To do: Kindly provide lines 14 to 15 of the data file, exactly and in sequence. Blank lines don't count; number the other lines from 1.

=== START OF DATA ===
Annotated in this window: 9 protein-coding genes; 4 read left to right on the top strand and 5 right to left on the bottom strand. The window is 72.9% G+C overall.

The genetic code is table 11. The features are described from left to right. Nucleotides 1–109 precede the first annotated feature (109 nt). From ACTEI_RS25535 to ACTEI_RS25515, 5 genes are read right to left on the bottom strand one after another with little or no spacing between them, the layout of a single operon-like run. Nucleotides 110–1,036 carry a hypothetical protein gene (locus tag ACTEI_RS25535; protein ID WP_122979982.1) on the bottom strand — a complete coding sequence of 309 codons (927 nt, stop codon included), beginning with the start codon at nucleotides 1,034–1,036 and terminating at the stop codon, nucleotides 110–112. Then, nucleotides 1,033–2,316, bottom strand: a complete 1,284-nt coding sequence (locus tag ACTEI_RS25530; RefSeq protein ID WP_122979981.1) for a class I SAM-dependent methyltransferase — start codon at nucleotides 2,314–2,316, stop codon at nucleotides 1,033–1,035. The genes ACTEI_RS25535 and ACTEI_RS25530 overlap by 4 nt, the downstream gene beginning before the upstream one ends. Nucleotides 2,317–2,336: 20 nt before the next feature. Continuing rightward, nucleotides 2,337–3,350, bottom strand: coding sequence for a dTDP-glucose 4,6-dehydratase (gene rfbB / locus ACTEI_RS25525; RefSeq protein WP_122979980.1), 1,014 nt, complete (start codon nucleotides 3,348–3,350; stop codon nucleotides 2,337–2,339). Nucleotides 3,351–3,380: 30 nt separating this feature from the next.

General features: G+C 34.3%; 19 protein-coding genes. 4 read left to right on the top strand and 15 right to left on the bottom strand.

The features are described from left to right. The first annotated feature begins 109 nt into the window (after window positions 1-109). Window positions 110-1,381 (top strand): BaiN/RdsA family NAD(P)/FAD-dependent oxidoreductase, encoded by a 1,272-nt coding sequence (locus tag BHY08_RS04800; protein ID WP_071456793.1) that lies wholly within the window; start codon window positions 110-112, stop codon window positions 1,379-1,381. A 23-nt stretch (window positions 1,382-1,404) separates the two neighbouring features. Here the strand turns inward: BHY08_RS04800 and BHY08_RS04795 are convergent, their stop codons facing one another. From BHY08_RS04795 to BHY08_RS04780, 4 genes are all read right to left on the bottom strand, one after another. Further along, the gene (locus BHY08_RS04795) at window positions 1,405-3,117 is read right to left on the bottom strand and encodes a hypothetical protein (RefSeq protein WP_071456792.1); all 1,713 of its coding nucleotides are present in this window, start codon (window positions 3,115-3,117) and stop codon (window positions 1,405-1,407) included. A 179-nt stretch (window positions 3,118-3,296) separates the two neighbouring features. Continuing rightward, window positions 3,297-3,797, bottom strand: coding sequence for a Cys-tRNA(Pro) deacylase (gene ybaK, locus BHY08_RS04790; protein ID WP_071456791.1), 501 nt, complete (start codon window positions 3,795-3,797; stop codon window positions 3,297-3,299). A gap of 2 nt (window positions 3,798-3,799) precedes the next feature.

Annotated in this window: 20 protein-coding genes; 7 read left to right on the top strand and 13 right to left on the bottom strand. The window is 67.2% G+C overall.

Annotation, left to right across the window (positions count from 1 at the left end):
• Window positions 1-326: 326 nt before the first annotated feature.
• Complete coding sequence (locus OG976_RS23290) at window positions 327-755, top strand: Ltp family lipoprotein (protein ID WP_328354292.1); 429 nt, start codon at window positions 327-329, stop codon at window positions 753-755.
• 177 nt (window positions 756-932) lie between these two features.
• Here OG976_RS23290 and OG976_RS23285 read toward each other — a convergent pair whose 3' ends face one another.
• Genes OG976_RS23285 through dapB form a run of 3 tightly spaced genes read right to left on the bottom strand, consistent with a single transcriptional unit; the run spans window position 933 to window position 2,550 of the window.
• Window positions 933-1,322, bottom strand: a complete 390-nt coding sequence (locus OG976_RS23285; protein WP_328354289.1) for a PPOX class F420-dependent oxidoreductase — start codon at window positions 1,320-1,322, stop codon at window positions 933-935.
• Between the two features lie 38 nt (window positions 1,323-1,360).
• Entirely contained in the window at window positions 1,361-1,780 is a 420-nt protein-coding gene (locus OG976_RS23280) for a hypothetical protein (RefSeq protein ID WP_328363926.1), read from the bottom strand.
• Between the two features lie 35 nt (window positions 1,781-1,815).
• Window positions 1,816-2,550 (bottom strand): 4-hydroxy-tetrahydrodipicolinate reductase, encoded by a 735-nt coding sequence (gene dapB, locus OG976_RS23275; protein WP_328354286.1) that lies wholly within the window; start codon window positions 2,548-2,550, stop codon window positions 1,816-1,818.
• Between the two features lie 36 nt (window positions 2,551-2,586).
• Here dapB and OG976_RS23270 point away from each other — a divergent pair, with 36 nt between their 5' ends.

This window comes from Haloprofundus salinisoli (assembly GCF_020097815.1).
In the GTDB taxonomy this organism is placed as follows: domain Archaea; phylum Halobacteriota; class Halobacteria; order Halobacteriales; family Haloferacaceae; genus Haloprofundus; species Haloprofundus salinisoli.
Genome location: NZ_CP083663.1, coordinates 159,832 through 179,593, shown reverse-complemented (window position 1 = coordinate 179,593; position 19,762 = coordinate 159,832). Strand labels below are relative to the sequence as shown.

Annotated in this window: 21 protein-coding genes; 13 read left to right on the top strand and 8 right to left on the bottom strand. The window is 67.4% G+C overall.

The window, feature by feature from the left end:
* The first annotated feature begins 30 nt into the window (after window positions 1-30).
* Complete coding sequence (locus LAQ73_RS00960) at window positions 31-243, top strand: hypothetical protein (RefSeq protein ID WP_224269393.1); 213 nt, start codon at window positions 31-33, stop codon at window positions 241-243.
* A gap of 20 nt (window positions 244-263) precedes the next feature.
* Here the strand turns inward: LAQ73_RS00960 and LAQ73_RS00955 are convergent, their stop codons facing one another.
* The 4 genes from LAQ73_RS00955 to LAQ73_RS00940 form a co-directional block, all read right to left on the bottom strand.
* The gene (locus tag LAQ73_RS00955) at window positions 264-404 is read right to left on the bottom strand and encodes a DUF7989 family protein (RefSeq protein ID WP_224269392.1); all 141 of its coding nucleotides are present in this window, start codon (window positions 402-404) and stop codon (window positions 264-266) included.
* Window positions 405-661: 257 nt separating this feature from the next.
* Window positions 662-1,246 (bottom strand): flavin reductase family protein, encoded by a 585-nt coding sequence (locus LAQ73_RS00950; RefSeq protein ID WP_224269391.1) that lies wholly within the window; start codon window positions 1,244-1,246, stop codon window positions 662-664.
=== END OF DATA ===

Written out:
• Entirely contained in the window at window positions 1,361-1,780 is a 420-nt protein-coding gene (locus OG976_RS23280) for a hypothetical protein (RefSeq protein ID WP_328363926.1), read from the bottom strand.
• Between the two features lie 35 nt (window positions 1,781-1,815).